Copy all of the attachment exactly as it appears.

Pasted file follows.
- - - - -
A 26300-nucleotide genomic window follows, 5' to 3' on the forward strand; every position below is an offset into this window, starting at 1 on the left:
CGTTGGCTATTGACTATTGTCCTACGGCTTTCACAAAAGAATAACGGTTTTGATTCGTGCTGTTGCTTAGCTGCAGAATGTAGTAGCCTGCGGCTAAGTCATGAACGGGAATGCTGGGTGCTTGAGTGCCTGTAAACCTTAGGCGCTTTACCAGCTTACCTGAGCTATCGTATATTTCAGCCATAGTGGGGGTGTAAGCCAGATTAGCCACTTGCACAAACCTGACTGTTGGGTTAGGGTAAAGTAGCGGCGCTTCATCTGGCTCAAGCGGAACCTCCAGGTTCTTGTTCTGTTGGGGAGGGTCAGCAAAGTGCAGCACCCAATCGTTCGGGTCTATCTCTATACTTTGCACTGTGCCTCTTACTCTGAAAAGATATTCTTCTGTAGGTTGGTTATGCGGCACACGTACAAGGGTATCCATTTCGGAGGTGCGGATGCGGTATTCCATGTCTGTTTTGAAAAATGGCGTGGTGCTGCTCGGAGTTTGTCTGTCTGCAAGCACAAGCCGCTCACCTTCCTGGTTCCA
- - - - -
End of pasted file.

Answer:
A 26300-nucleotide genomic window follows, 5' to 3' on the forward strand; every position below is an offset into this window, starting at 1 on the left:
CGTTGGCTATTGACTATTGTCCTACGGCTTTCACAAAAGAATAACGGTTTTGATTCGTGCTGTTGCTTAGCTGCAGAATGTAGTAGCCTGCGGCTAAGTCATGAACGGGAATGCTGGGTGCTTGAGTGCCTGTAAACCTTAGGCGCTTTACCAGCTTACCTGAGCTATCGTATATTTCAGCCATAGTGGGGGTGTAAGCCAGATTAGCCACTTGCACAAACCTGACTGTTGGGTTAGGGTAAAGTAGCGGCGCTTCATCTGGCTCAAGCGGAACCTCCAGGTTCTTGTTCTGTTGGGGAGGGTCAGCAAAGTGCAGCACCCAATCGTTCGGGTCTATCTCTATACTTTGCACTGTGCCTCTTACTCTGAAAAGATATTCTTCTGTAGGTTGGTTATGCGGCACACGTACAAGGGTATCCATTTCGGAGGTGCGGATGCGGTATTCCATGTCTGTTTTGAAAAATGGCGTGGTGCTGCTCGGAGTTTGTCTGTCTGCAAGCACAAGCCGCTCACCTTCCTGGTTCCA